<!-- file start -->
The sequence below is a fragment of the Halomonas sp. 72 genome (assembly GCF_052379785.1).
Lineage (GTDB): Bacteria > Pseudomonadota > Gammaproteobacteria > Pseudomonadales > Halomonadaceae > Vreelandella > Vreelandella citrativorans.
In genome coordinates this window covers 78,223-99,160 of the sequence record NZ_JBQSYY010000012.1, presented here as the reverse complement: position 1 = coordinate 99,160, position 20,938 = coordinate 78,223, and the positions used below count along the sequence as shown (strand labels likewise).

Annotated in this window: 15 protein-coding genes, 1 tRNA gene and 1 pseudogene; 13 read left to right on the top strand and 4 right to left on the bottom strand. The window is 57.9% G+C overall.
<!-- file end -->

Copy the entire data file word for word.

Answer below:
The sequence below is a fragment of the Halomonas sp. 72 genome (assembly GCF_052379785.1).
Lineage (GTDB): Bacteria > Pseudomonadota > Gammaproteobacteria > Pseudomonadales > Halomonadaceae > Vreelandella > Vreelandella citrativorans.
In genome coordinates this window covers 78,223-99,160 of the sequence record NZ_JBQSYY010000012.1, presented here as the reverse complement: position 1 = coordinate 99,160, position 20,938 = coordinate 78,223, and the positions used below count along the sequence as shown (strand labels likewise).

Annotated in this window: 15 protein-coding genes, 1 tRNA gene and 1 pseudogene; 13 read left to right on the top strand and 4 right to left on the bottom strand. The window is 57.9% G+C overall.